Volume 74, Number 41 | February 16 - 22, 2005

Defenders find it’s a tough job guarding DUSC’s Simone Russo
Photo by C.C.F. Gachet

Soccer star blazed a trail for girls’ teams in city

By Judith Stiles

How often do you find a 13-year-old girl in the forefront of changing the face of youth sports in New York City? Usually changes happen very slowly, born out of endless meetings with adults arguing about programs and fields. Who would have guessed that Simone Russo of Lower Manhattan, would be making big personal decisions that would blaze the trail for girls in the city, making it possible for female athletes from every borough to find better soccer opportunities on a more level playing field?

Simone just wanted to play soccer. She did not see herself as a role model to girls from all over the city. However, starting with her first days of playing soccer on a boys’ team in 1996 at J.J. Walker Field (a dirty dustbowl back then), Simone’s activities shone a spotlight on the lack of organized soccer programs for girls as well as boys, catapulting the Village community into making sweeping changes over the next decade.

In l996, there were no girls soccer travel teams in the five boroughs and no funding for qualified coaches to develop teams or players. Today, there are dozens of girls’ travel teams, elite select teams and borough-wide funding for licensed coaches to hold free clinics for girls as young as 8 years old.

Bemused about her early soccer years, Russo remembers the days of playing on dirt and gravel with unqualified referees, often playing against teams who wore matching T-shirts for uniforms. Back then, the word on the street was that the only decent girls’ soccer teams were in Long Island and that girls from the city did not know how to play. Today, several girls from the five boroughs, including Russo, have qualified for the Olympic Development Team and dozens of girls have qualified for the elite Super-Y League teams that are known for including the top 1 percent of players in the country.

“I have been playing soccer practically every day since. . .I don’t know, since I was about 8 years old,” says Russo, now 17, with a big grin, expressing the limitless passion she has about the game. Last year she was captain of her varsity team at Poly Prep in Brooklyn, while playing on an Olympic Development Team, the Brooklyn Knights Super-Y League team and also a club team, the Eastchester Patriots. She recalls that it was not unusual to be finishing homework at 2 in the morning.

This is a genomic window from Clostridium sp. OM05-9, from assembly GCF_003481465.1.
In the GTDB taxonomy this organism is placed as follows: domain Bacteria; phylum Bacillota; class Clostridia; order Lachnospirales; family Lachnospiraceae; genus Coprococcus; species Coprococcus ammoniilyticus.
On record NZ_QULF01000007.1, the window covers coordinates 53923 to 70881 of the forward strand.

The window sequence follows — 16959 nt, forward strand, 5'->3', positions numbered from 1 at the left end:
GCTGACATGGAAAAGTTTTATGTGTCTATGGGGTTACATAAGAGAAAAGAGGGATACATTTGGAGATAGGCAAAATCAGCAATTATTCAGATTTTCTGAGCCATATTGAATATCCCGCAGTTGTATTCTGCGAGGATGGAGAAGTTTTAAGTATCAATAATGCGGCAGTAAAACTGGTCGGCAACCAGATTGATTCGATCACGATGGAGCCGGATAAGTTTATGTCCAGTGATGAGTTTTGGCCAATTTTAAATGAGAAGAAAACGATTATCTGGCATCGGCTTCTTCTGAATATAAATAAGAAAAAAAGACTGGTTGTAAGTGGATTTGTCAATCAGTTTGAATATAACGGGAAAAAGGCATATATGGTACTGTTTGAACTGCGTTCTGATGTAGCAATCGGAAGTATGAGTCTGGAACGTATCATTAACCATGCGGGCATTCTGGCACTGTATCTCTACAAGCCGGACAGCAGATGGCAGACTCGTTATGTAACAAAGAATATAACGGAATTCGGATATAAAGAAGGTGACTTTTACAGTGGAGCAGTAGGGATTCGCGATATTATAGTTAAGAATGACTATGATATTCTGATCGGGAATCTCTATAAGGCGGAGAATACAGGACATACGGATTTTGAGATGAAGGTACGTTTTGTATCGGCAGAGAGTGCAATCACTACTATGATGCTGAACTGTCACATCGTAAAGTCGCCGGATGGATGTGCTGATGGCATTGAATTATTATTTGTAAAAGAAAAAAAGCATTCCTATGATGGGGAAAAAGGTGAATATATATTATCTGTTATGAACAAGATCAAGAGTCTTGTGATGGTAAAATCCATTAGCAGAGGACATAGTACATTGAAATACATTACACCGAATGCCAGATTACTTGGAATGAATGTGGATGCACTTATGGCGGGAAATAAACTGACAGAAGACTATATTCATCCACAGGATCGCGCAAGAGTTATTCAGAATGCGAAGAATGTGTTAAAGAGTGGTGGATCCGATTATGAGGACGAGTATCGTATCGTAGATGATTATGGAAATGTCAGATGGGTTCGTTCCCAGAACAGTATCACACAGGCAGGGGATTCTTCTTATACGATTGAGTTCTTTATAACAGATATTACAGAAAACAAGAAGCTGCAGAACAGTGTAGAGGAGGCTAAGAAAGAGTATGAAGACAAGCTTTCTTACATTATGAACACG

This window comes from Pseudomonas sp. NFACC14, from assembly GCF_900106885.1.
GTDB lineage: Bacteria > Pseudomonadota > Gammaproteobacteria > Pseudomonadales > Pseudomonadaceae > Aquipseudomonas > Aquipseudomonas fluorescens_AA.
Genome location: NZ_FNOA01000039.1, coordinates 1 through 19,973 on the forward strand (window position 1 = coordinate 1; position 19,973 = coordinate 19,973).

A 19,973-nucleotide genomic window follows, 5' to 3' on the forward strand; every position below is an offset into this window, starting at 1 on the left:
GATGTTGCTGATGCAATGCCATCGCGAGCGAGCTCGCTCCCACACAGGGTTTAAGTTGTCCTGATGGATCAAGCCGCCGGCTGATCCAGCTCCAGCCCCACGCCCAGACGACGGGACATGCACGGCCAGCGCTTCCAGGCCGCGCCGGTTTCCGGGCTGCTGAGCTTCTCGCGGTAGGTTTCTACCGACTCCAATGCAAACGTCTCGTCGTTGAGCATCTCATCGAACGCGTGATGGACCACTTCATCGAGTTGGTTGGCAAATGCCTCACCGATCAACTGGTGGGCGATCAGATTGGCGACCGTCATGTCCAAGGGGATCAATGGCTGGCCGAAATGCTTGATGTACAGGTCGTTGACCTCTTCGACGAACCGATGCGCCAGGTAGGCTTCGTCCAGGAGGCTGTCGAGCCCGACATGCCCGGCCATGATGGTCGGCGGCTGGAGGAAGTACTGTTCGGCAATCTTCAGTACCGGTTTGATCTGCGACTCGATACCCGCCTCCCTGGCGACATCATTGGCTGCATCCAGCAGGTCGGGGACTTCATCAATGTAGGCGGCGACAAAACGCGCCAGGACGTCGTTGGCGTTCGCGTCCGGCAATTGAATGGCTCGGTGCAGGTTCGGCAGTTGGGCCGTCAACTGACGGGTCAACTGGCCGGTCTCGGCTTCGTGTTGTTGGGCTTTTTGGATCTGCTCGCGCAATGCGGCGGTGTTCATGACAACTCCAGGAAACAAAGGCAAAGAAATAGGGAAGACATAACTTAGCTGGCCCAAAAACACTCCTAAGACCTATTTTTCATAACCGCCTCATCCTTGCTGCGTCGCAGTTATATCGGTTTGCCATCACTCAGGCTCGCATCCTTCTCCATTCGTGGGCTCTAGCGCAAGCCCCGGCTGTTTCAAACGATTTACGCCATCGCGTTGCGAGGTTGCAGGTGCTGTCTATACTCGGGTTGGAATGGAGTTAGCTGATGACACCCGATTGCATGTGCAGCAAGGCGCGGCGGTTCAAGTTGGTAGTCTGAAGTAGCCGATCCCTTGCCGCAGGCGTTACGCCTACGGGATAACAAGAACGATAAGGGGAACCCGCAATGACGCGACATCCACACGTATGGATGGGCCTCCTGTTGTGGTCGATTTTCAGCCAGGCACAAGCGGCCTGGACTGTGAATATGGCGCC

She has no regrets about the hectic lifestyle of the past few years, emphasizing that she herself wanted to play that much soccer because she loves the game. Now that she has the keys to the family car and a driver’s license, she looks back on the past nine years in awe at how helpful her parents have been in facilitating her soccer career. “I definitely could not have played all this soccer without my parents’ support, especially my dad, who drove me everywhere!” she adds with great thanks to her father, Bob Russo, president of the Downtown United Soccer Club. For years Bob Russo not only drove his daughter to all her games and practices, he simultaneously worked diligently to create and develop new programs that would benefit children from all over the city. His colleagues from Downtown United joke that Bob Russo was one of the first people to get a speakerphone and then a headset for his cell phone, so he could conduct a great deal of soccer business on his way to and from Simone’s practices.

This spring, Simone Russo graduates from Poly Prep High School as a member of the National Honor Society, an honor roll student and a recipient of the New York State Attorney General’s Award for Character Excellence. At a recent ceremony when she was given an All-League and M.V.P. award, her coach, Dan Mirsky, stated that the one yardstick that all the coaches in the conference used in deciding whether a player deserved to be an All-League player was how well they were able to defend against Simone Russo.

Next fall, Russo will play Division 1 college soccer on the prestigious George Washington University womens’ soccer team. Although his daughter graduates from local soccer, Bob Russo is by no means graduating from his volunteer work in the sports community. He is eagerly planning tournaments and new programs that will be hosted at the new FieldTurf artificial-surface fields at Pier 40 at W. Houston St., as he continues his post as president of DUSC.

As Simone Russo fiddles with her dad’s car keys before she takes off in his S.U.V., she pauses a moment to reflect. “Even though it is George Washington University, I think my parents might just be at every game, especially my dad,” she says beaming with pride. “He gets to all my games.”

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